You and I have both been leaving a movie when a surprise scene after the credits shows up – a “credit cookie.”  You may think these are a modern development, but filmmakers have been doing them for years. Wikipedia gives me a list of some of the most known: Night of the Living Dead (1968), The Muppet Movie (1979), Airplane (1980), The Cannonball Run (1981), Masters of the Universe (1987), Harry Potter and the Chamber of Secrets (2002), Daredevil (2003), Napoleon Dynamite (2004), and X-Men The Last Stand (2006).  More recently, Wiki notes that the Marvel Cinematic Universe has made huge use of the method to introduce pre-planned sequels: Iron Man, Captain America, The Avengers, and Spiderman; and Pixar has delightfully included many a humorous post-credit scene: A Bug’s Life, Finding Nemo, Cars, Toy Story 3, The Good Dinosaur, Inside Out and Finding Dory.

The Gospel of John does basically the same thing.  Without a doubt, the climax of the story in the gospels is the resurrection.  The other 3 gospels (Matthew, Mark, and Luke) pretty much end right there, with Mark even cutting off so abruptly that it barely feels like a planned ending.  But John adds one more scene after the credits start rolling – an epilogue in chapter 21, that R.C. Sproul points out, ties up one of the biggest loosest ends, the status of Simon Peter, who had miserably failed Jesus.  And that credit cookie gives us a lot of hope, because in it Jesus heals and commissions Peter, just like he does us today.

When they had finished breakfast, Jesus said to Simon Peter, “Simon, son of John, do you love me more than these?” He said to him, “Yes, Lord; you know that I love you.” He said to him, “Feed my lambs.” He said to him a second time, “Simon, son of John, do you love me?” He said to him, “Yes, Lord; you know that I love you.” He said to him, “Tend my sheep.” He said to him the third time, “Simon, son of John, do you love me?” Peter was grieved because he said to him the third time, “Do you love me?” and he said to him, “Lord, you know everything; you know that I love you.” Jesus said to him, “Feed my sheep. Truly, truly, I say to you, when you were young, you used to dress yourself and walk wherever you wanted, but when you are old, you will stretch out your hands, and another will dress you and carry you where you do not want to go.” (This he said to show by what kind of death he was to glorify God.) And after saying this he said to him, “Follow me.” (John 21:15–19, ESV)

This is one of the most famous breakfasts of all Christian history, where Jesus questions Peter in front of the soggy bunch of disciples.  Peter had once made the great confession to Jesus, “You are the Christ, the Son of the Living God,” (Matt. 16:15), but had also made the great denial, “I am not [one of his disciples]” (John 18:17).  It almost looks a bit cruel, the way Jesus sets the scene up, because he does four things to press into Peter’s failure. First, if we look back at verse 9, he builds a charcoal fire.  Why is that detail mentioned?  A charcoal fire has been mentioned once before in John’s gospel – chapter 18 – at Peter’s denial of Jesus.  Humans have a relatively poor sense of smell, but when we do smell something, it takes us back like almost no other sense. So it’s not too much of a stretch to imagine that Jesus created the smell and the glow to take Peter right back to the memories of his failure.  Second, Jesus repeats the same question three times: “Do you love me?” which clearly echoes Peter’s three-fold denial of Christ in chapter 18: to a servant girl, to a small anonymous group, and to a servant of the high priest.  Third, Jesus three times calls Peter “Simon, son of John,” not “Peter, the rock,” the name Jesus had given him in chapter 1.  Fourth, Jesus asked Peter “Do you love me more than these?” most likely meaning the other disciples, because Peter had boasted at the Last Supper, “Even if everyone else falls away, I will lay down my life for you” (John 13:37).  Is it any surprise that v.17 tells us that “Peter was grieved?”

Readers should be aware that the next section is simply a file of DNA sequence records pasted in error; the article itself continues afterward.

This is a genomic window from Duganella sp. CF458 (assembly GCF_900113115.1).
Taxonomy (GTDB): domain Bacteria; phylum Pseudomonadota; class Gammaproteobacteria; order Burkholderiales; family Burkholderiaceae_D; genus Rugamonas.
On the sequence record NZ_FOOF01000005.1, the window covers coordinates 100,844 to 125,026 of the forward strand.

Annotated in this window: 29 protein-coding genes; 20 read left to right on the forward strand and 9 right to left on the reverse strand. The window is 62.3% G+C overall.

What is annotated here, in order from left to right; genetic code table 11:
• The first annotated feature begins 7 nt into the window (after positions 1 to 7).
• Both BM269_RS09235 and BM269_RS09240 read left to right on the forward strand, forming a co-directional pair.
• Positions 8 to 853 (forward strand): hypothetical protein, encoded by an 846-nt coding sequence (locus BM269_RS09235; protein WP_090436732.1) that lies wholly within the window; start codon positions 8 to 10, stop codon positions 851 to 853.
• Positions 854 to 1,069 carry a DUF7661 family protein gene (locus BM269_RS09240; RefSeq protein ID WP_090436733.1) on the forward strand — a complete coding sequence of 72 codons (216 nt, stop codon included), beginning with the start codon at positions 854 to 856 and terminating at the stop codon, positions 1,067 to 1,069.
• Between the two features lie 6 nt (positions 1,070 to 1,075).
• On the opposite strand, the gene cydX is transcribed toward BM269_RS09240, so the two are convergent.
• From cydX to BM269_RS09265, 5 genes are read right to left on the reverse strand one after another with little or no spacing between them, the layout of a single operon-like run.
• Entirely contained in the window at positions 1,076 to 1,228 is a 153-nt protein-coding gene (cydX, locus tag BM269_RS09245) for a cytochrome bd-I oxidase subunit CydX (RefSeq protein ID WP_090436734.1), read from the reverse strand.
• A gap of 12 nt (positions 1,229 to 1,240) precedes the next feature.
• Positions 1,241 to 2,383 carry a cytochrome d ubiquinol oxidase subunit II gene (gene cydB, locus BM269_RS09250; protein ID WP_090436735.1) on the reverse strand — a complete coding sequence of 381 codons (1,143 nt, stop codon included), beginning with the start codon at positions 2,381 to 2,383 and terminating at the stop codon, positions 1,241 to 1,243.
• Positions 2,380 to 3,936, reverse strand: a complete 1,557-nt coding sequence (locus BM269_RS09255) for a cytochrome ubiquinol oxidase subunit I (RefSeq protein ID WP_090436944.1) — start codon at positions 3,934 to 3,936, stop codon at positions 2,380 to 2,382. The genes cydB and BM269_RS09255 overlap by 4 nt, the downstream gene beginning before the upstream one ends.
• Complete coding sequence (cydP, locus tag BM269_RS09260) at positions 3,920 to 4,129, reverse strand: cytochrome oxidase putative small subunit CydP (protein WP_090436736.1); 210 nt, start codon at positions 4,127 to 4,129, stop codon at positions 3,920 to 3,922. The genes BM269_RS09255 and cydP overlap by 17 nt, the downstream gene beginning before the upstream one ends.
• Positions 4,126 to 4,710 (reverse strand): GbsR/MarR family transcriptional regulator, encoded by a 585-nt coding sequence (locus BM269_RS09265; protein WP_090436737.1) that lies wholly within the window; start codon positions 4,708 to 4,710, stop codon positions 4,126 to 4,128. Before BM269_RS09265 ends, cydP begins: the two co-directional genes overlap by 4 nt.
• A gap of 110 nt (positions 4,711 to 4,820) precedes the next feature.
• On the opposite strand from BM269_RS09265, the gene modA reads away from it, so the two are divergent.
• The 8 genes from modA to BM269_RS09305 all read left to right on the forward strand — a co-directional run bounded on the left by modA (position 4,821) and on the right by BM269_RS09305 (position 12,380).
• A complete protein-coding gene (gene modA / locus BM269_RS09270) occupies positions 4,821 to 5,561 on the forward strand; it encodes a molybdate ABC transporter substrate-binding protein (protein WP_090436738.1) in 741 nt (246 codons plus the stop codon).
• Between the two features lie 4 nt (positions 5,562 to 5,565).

What is Jesus doing, why didn’t he just put his arm around Peter and say, “you had a bad day and forget about it” – is he just pouring salt into the wound?  Is he getting back at Peter, getting a little bit of revenge or payback, the way we probably would?  No – this is the One who never uttered a word he didn’t mean – he is the Great Physician with a sharp scalpel in his hand who cuts with surgical intention.  When Jesus encountered the Samaritan woman at the well in John 4, he didn’t minimize her sinful past but exposed it even further, “You are right in saying you have no husband; for you have had 5 husbands, and the one you now have is not your husband.”  And just like Jesus saw and knew Peter (and the woman), Jesus sees and knows us. There are layers and layers to our pride and rebellion that manifest in a myriad of ways in our daily life: angry outbursts at kids, porn on the computer, cheating on exams, making racist remarks, being greedy with our resources, and the list goes on – none is a surprise to him!  Jesus sees the depths of our sin and he doesn’t minimize it because he loves us.  A good doctor wouldn’t tell a person with a broken leg to “walk it off” or tell someone with cancer to “take some aspirin.”   A good doctor conducts a thorough exam and lets you know if your condition is more serious than you may realize!  Jesus refuses to give superficial sentiment to subterranean sin; He digs beneath the surface to reveal the root of our problems.